Financial Aid: Completing the FAFSA®
Special Notice regarding the 2024-25 federal process for requesting financial aid
As part of implementation of the FAFSA Simplification Act, the 2024-25 federal process for requesting financial assistance is anticipated to reflect the changes outlined below.
- Up to 20 different colleges can be listed on the online FAFSA and have information sent to them (in prior years, only ten colleges could be listed).
- Due to a change in the methodology used to determine aid, a Student Aid Index (SAI) – rather than an expected family contribution (EFC) – is used to measure your (and, if applicable, your family's) ability to pay for college.
- The new need analysis formula no longer factors the number of family members attending college into the calculation.
- Separate criteria to determine eligibility for the Federal Pell Grant Program, linking eligibility to family size and the federal poverty level, make program funds available to more students.
- Revisions to several of the processes and systems used to award federal student aid are required, including a new interface to directly receive federal tax information from the Internal Revenue Service (IRS) – this change is made possible by the Fostering Undergraduate Talent by Unlocking Resources for Education Act (FUTURE Act).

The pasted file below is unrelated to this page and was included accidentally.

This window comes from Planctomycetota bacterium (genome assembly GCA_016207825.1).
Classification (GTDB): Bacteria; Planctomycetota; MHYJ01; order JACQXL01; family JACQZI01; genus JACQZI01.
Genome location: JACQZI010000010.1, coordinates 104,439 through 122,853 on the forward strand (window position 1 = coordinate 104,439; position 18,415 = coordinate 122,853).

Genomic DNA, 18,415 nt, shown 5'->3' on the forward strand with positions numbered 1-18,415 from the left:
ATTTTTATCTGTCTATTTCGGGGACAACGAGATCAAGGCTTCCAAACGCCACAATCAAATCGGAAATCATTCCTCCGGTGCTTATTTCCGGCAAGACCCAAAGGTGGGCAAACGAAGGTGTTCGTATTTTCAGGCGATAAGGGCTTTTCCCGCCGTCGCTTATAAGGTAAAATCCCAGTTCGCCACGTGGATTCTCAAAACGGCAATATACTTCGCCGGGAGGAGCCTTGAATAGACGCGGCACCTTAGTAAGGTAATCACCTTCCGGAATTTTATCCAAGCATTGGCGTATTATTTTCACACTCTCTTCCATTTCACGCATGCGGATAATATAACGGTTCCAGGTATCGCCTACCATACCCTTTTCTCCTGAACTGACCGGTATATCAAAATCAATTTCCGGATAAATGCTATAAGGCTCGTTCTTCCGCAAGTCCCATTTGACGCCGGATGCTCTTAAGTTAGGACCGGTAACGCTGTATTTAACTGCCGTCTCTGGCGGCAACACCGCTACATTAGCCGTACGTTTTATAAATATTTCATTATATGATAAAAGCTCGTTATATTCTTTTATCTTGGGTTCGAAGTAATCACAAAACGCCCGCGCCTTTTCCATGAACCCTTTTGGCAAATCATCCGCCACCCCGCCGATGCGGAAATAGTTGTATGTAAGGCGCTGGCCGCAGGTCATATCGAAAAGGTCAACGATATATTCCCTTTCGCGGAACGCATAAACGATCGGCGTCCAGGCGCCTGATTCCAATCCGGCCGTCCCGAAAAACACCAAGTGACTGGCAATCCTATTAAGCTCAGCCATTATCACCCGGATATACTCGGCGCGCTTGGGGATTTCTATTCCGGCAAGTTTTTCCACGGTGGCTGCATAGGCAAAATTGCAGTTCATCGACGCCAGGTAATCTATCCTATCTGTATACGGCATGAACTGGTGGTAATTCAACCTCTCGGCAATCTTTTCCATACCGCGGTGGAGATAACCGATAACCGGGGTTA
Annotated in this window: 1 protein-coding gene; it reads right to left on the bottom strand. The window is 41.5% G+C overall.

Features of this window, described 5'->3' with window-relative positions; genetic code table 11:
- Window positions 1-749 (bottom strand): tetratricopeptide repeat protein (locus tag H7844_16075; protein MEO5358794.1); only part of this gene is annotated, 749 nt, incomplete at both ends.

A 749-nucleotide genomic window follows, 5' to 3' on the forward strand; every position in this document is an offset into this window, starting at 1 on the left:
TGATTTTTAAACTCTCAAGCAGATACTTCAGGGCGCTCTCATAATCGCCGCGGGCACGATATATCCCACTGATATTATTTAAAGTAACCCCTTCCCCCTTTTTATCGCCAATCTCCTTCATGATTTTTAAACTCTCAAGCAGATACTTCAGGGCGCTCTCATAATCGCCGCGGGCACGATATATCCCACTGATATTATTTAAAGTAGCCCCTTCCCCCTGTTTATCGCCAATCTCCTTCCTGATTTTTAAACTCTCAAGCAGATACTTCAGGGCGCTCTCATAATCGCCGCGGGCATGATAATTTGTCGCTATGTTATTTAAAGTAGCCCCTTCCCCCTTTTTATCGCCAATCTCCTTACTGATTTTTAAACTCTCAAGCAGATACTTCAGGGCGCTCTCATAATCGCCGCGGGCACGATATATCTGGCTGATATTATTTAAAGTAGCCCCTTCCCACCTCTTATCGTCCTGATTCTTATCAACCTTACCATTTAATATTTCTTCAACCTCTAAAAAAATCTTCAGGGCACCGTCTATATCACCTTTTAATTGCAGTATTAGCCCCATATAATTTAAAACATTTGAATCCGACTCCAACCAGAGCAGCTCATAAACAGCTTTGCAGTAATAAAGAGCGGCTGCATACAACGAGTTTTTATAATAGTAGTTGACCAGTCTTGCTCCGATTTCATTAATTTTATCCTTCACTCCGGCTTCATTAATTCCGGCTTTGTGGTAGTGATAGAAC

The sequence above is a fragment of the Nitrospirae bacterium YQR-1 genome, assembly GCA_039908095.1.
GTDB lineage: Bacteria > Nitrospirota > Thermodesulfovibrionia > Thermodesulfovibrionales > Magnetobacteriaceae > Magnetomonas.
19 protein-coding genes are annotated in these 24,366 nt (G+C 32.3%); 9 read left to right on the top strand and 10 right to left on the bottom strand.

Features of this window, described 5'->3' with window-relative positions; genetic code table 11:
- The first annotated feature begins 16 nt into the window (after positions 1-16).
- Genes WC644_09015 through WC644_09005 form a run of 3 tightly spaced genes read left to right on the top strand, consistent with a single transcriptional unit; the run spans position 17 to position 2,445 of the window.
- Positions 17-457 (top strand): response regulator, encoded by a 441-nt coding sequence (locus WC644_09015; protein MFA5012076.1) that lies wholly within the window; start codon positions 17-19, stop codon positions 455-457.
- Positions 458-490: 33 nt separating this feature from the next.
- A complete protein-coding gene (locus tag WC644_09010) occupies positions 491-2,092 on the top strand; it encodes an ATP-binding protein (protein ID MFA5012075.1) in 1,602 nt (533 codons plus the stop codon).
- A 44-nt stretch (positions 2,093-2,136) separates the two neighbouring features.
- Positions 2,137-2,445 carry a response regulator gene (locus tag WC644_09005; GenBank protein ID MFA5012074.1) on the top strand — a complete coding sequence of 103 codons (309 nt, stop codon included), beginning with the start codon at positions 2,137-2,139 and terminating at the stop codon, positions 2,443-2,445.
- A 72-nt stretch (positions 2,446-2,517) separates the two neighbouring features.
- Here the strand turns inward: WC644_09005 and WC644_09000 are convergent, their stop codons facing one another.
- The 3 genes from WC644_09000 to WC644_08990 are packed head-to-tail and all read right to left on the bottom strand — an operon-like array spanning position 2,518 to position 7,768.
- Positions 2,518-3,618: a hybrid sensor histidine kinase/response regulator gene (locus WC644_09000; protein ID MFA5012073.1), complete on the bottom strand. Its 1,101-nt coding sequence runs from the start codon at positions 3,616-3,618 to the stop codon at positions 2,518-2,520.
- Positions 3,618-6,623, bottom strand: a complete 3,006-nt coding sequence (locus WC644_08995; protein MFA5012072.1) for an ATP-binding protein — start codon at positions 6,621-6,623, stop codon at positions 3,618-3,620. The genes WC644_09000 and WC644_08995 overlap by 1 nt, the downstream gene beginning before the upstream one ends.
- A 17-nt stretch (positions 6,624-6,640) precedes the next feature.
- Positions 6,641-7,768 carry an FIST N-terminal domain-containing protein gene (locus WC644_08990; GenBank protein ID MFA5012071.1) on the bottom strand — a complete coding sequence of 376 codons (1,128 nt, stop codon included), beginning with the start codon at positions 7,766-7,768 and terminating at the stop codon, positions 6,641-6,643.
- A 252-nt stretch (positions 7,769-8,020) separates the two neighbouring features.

Because the above-referenced changes will take time to properly implement, the 2024-25 FAFSA is expected to be available in December 2023 (rather than in October). ISAC anticipates availability of the Alternative Application for Illinois Financial Aid for the 2024-25 academic year to coincide with the launch of the 2024-25 FAFSA.
This website will be updated as further details becomes available regarding the 2024-25 federal process for requesting financial aid. You may also wish to visit the Federal Student Aid studentaid.gov website for more information.
The remainder of the information on this page refers to the federal process for requesting financial assistance for the 2022-23 and 2023-24 academic years.
The first step in the financial aid process is to complete a Free Application for Federal Student Aid (FAFSA®). This application, which is available to complete online via desktop and laptop computers, mobile devices*, or in paper/PDF format, will use income, assets and other factors to determine the amount you and your family are expected to contribute to your college expenses. Most of the questions are demographic-related and the rest of the answers come from your tax forms and/or those of your parents (if you’re a dependent student) or your spouse (if you are married). If you file the FAFSA online, you can list as many as ten different colleges that you may be attending and have information sent to them (only four colleges can be listed on the paper/PDF version of the FAFSA). Your eligibility for financial aid will be determined by your and your family’s financial situation, and by filing your application on time.
If you are an Illinois student who is not eligible for federal financial aid (and do not file the FAFSA), you may apply for a State of Illinois Monetary Award Program (MAP) grant using the online Alternative Application for Illinois Financial Aid, which is patterned after the FAFSA. For more information, visit the Retention of Illinois Students & Equity (RISE) Act page of this website, and talk with your high school counselor or the financial aid office at your college or university.